The rest of the advice received that day wasn’t as esoteric. For example, on a more practical note, my friends were adamant that only a veteran anesthesiologist should do the epidural. They didn’t believe I had the maturity to stay faithful to and co-parent with a disabled partner if something went wrong.

Two months ago, while fawning over pictures of my baby, a female coworker told me that fathers are their daughter’s first heroes. All this before giving the amplest tightest congratulatory hug. At that moment, under the spell of Marc Jacobs’ Decadence, I knew that my ascent to the pantheon of great fathers wasn’t assured. However, I did indeed feel like a hero rushing back to my desk, thinking of baseball stats.

The Eskimos of Northern New Jersey

Soon she’ll be persuading me to support vehicular manslaughter to further women and trans cause.

We walk at an increasing pace, careful not to bump into each other.  Fifteen minutes prior, I had committed an unforgivable sin. I shared my unedited thoughts over dinner. Dinner had started like Hamlet with such a simple question: “You’re so quiet, what’s on your mind, Marc?” 

In actuality, even your loved ones don’t care about the contents of your thoughts. Most people after spending considerable energy to quiet their internal dialogue hire a therapist to silence it forever. The refuse floating around your mind is meaningful only to someone currently not in agreement with your actions. For example, I heard this woman ask her boyfriend in the dairy aisle of my local market: “If you don’t know her why like her pictures on Instagram? Please tell me what was going through your head.” 

My fiancee asking what was on my mind was a preventative measure meant to neutralize address any low-flying issues that might otherwise disturb a stellar meal. Conventional wisdom dictated that I suppress (by any means necessary) articulating my thoughts, until our unavoidable future couples therapy sessions. Nevertheless, I persisted in my rebuke of the girl at the next table.

Her inability to feel remorse for waterboarding nearby patrons with useless, supra-audible trip details directly correlates to having no qualms traveling on someone else’s dime. That preparatory school scholarship I received in 1995 aside from preparing me for the rigors of college, acclimated me to the sight of unbridled privilege. I can say both with confidence and without any personal interaction that this loquacious torturer despite co-starring in photographs with hordes of lobotomized animals her most-liked photo on Instagram is of a cross-eyed tiger as visibly debilitated as her personality. Zero. Zero is the total number of her female friends surprised to hear despite her parents funding the majority of her travels she proposed vacationing together early in the relationship?”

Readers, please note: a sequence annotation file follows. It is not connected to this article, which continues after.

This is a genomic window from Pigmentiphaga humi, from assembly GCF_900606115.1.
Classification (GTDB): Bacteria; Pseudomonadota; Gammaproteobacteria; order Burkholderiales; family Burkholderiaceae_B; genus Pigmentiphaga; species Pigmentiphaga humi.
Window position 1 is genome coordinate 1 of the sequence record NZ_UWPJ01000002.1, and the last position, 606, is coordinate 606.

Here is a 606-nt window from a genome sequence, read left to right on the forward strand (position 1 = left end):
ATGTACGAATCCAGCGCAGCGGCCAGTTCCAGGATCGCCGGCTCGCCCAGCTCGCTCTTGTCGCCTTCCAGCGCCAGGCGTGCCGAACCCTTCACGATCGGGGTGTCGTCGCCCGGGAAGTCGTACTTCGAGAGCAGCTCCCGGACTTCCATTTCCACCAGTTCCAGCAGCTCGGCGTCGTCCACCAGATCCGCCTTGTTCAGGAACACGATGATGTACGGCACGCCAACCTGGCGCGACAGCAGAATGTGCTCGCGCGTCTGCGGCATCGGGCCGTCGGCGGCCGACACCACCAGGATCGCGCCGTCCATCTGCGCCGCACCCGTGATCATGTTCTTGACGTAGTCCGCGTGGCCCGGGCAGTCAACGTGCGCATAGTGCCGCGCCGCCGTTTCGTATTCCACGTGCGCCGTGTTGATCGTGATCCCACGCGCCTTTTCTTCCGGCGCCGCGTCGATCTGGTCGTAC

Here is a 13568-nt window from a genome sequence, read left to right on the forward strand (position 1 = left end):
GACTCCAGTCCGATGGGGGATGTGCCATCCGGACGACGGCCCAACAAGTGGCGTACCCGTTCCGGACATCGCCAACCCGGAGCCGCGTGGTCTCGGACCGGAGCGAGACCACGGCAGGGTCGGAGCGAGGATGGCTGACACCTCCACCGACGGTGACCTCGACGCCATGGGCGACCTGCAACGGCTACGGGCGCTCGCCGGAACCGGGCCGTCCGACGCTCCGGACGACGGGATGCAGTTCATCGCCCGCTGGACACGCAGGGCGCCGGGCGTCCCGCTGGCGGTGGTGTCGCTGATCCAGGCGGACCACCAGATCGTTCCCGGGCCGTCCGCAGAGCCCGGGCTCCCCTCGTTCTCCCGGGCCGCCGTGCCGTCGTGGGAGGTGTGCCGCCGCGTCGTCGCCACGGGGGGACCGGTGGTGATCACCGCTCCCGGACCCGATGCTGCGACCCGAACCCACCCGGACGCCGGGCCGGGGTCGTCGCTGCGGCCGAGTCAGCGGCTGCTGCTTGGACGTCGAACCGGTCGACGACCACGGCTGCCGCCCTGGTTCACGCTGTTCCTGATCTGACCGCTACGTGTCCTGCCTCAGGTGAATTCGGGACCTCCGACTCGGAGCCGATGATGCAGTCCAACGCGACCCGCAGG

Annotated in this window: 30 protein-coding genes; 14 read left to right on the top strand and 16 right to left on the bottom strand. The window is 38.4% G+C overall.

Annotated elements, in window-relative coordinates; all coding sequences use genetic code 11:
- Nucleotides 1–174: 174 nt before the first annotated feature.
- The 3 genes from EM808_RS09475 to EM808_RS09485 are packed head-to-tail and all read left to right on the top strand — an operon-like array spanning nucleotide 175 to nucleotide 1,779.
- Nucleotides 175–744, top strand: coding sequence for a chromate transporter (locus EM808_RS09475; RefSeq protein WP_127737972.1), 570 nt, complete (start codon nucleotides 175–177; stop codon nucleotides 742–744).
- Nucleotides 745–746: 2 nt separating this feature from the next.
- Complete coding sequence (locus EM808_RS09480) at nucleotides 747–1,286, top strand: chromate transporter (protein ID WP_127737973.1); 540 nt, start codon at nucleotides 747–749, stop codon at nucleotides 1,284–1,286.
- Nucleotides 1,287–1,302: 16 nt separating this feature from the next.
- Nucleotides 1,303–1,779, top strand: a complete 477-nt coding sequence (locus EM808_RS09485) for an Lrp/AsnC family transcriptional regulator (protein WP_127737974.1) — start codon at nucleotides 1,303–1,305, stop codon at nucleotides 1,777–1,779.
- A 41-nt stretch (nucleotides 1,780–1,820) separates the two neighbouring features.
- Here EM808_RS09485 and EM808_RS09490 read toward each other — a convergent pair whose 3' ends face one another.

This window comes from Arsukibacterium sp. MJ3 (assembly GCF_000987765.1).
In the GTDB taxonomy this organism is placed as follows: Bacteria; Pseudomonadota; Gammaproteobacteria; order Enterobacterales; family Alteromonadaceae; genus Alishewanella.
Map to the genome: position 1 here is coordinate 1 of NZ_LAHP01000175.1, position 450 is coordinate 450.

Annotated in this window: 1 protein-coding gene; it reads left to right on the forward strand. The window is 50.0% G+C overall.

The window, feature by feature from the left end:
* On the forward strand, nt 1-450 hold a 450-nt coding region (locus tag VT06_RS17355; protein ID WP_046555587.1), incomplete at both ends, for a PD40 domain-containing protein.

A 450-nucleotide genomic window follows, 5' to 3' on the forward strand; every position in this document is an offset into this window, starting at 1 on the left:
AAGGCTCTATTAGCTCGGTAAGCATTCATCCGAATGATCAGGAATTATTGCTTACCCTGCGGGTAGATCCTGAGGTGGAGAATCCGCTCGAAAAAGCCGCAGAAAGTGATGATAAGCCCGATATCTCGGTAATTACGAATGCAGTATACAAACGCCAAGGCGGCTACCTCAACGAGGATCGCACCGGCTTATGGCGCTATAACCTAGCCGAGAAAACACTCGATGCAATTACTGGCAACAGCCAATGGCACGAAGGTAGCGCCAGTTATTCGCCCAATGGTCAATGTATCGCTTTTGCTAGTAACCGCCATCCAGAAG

I’d guess about two to three weeks after firmly establishing a regular habit of post-coital pillow -talk, she will plant subtle hints in the fertile soil of her partner’s imagination. “Babe, you should see the sky laying down on the beaches of the Amalfi coast. Flights are particularly cheap if you know when to purchase.”

Image Taken From TheVintageNew.com

It behooves me to point out a distinction. In just the same way that the sun is the source of Superman’s power, compassion allows my fiancee to do the impossible. For instance, she becomes whatever demographic is the butt of a joke. I remember watching her identify so intensely with the struggles of the Eskimo people that she became one in her mind. There’s never been a more sensitive Eskimo from New Jersey. You would think that for people who manage to make a home in the harsh Arctic environment, a joke about eating a whales vagina wouldn’t hurt.

In my opinion, an unknowable Creator has endowed men and women with complementary abilities (would you expect otherwise for a sexually-dimorphic species). In place of my fiancee’s over-developed sense of compassion is my unwavering fealty to Logic. My success directly correlates with my ability to be logical and subsequently execute a derivative plan of action. If like me, you’ve accepted Logic as your guide and savior, you don’t confuse jokes for political statements. You also don’t equate a joke about an Eskimo’s eating a whale’s vagina with a callousness to the plight of the Inuit.

But where does that leave things? Firstly, my fiancee imagined I inadvertently called her a gold-digger since her parents financed a vacation or two. Then, she asked me why didn’t I look at the men’s profiles on the dating website as that might have informed my opinion. Next, reminding her that the sight of a Vienna Sausage going through a pink donut doesn’t stimulate me exacerbated the situation. Why she asked if the donut had sprinkles is anyone’s guess. I, however, began to rethink my decision to marry a woman who forgets my distinguished career in heterosexuality whenever we argue.

Thankfully, we never settled the debate: my fiancee doesn’t let her disbelief in the existence of gold-diggers stop her from identifying with them as a marginalized group. The constant clash of objectivism and subjectivism adds a palatable tension in our relationship. If it ever dissipates returning us to the inert bags of sentient protoplasm searching for conflict and reasonably priced chicken fingers, I’ll exit our relationship.

Weeks after the great debate, my fiancee is lecturing again. The most recent lecture centers on why I cannot use the word ‘tranny’ in my own house, after midnight Tues. I blame all the shiftless grifters currently looking to secure the Democratic Party nomination. My fiancee has forgotten that I’m not running for office. During the question segment of her lecture, she is quick to dismiss my question. ‘If in the privacy of my two-person dwelling, I say ‘tranny’ how mad is Kaitlyn Jenner? Soon she’ll be persuading me to support vehicular manslaughter to further women and trans cause.